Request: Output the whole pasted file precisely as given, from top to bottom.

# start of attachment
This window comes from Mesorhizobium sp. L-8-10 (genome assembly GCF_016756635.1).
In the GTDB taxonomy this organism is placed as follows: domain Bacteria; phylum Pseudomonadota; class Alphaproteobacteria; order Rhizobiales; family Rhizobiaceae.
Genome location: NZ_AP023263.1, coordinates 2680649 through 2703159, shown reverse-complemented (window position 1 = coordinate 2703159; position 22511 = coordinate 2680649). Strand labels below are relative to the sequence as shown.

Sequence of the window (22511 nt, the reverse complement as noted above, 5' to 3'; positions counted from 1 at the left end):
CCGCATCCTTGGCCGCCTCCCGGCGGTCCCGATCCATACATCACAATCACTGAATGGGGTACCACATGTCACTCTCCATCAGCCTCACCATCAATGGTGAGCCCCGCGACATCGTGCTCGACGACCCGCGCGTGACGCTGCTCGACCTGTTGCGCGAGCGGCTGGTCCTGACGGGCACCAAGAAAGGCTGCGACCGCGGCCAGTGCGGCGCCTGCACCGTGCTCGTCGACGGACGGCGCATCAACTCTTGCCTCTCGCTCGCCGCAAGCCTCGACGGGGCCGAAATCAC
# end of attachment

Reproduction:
This window comes from Mesorhizobium sp. L-8-10 (genome assembly GCF_016756635.1).
In the GTDB taxonomy this organism is placed as follows: domain Bacteria; phylum Pseudomonadota; class Alphaproteobacteria; order Rhizobiales; family Rhizobiaceae.
Genome location: NZ_AP023263.1, coordinates 2680649 through 2703159, shown reverse-complemented (window position 1 = coordinate 2703159; position 22511 = coordinate 2680649). Strand labels below are relative to the sequence as shown.

Sequence of the window (22511 nt, the reverse complement as noted above, 5' to 3'; positions counted from 1 at the left end):
CCGCATCCTTGGCCGCCTCCCGGCGGTCCCGATCCATACATCACAATCACTGAATGGGGTACCACATGTCACTCTCCATCAGCCTCACCATCAATGGTGAGCCCCGCGACATCGTGCTCGACGACCCGCGCGTGACGCTGCTCGACCTGTTGCGCGAGCGGCTGGTCCTGACGGGCACCAAGAAAGGCTGCGACCGCGGCCAGTGCGGCGCCTGCACCGTGCTCGTCGACGGACGGCGCATCAACTCTTGCCTCTCGCTCGCCGCAAGCCTCGACGGGGCCGAAATCAC